"Most" in necessary assumption questions -reliable rule?

Prepare for the LSAT or discuss it with others in this forum.
User avatar
dlrkgml

New
Posts: 59
Joined: Wed Dec 28, 2011 12:51 am

"Most" in necessary assumption questions -reliable rule?

Postby dlrkgml » Sun Nov 30, 2014 10:10 pm

Hello,

So I know the LSAT doesn't really have 'guaranteed' rules that you can use (other than negation, etc), but has anyone come across a correct LR answer choice for a necessary assumption question that used the word "most"?

I know "most" is used generally for trap answer choices because the negation of 'most' is 'less than half' and there's really nothing too special about crossing/not crossing the 50% mark for a necessary assumption (unless the stimulus is based on this majority/minority issue). I just looked at a necessary assumption LR question in PT70, S1, #13 for instance and correctly eliminated three answers on the basis that they began with "most." Of course I went back to read the content, but still, seeing that word makes me less inclined to believe it is correct for NA questions.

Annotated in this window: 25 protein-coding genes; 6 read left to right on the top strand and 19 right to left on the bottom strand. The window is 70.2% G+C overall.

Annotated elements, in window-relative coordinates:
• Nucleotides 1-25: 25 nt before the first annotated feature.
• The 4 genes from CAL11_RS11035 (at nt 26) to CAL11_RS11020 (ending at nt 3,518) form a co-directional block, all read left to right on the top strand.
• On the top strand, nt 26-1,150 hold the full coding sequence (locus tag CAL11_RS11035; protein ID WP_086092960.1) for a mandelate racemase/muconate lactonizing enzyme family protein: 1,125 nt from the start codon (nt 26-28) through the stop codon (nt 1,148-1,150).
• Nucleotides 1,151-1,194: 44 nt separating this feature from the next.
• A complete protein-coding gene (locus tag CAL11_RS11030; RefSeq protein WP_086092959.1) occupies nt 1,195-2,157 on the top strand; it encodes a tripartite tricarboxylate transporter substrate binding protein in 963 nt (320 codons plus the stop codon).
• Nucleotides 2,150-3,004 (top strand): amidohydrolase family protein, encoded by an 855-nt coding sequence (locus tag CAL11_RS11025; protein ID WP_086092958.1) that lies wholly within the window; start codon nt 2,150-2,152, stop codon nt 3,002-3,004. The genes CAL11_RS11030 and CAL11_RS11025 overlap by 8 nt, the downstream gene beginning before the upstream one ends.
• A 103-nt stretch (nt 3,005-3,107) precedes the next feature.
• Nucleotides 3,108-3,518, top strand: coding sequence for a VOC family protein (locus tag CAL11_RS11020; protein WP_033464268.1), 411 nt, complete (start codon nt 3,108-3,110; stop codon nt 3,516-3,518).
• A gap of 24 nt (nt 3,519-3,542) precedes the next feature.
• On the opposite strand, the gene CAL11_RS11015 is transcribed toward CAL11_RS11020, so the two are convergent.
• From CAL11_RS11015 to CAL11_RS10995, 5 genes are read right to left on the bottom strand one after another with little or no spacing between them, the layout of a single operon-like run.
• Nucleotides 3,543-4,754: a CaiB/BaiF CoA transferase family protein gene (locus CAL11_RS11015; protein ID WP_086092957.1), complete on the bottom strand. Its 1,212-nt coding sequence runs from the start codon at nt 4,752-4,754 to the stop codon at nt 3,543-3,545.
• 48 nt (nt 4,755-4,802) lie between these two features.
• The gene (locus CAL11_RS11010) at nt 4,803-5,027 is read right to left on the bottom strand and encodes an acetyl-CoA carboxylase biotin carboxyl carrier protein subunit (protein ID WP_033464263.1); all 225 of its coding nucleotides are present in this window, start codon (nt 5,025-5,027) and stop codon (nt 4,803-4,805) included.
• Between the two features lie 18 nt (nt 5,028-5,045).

I also realize precedents can be broken, but have there been any (correct with 'most') to anyone's knowledge?

User avatar
dlrkgml

New
Posts: 59
Joined: Wed Dec 28, 2011 12:51 am

Re: "Most" in necessary assumption questions -reliable rule?

Postby dlrkgml » Mon Dec 01, 2014 11:53 am

Answered my own question. There is a NA question with 'most' as a correct answer - it works in this case because the stimulus implied the necessity of that qualifier.

If anyone else is curious, take a look at PT70, S4 #6 :)

BP Robert

Bronze
Posts: 196
Joined: Mon Jun 30, 2014 2:50 am

Re: "Most" in necessary assumption questions -reliable rule?

Postby BP Robert » Mon Dec 01, 2014 5:17 pm

Glad you got that all worked out :)

Most could necessarily be true. A relatively trivial example that illustrates how this could be so is below:


60 votes are required to override a filibuster.

The filibuster was overrode.

Thus, necessarily, "most" voted to override the filibuster.



Best luck,

Blueprint LSAT Prep



Return to “LSAT Prep and Discussion Forum�

Who is online

Users browsing this forum: BeeTeeZ and 13 guests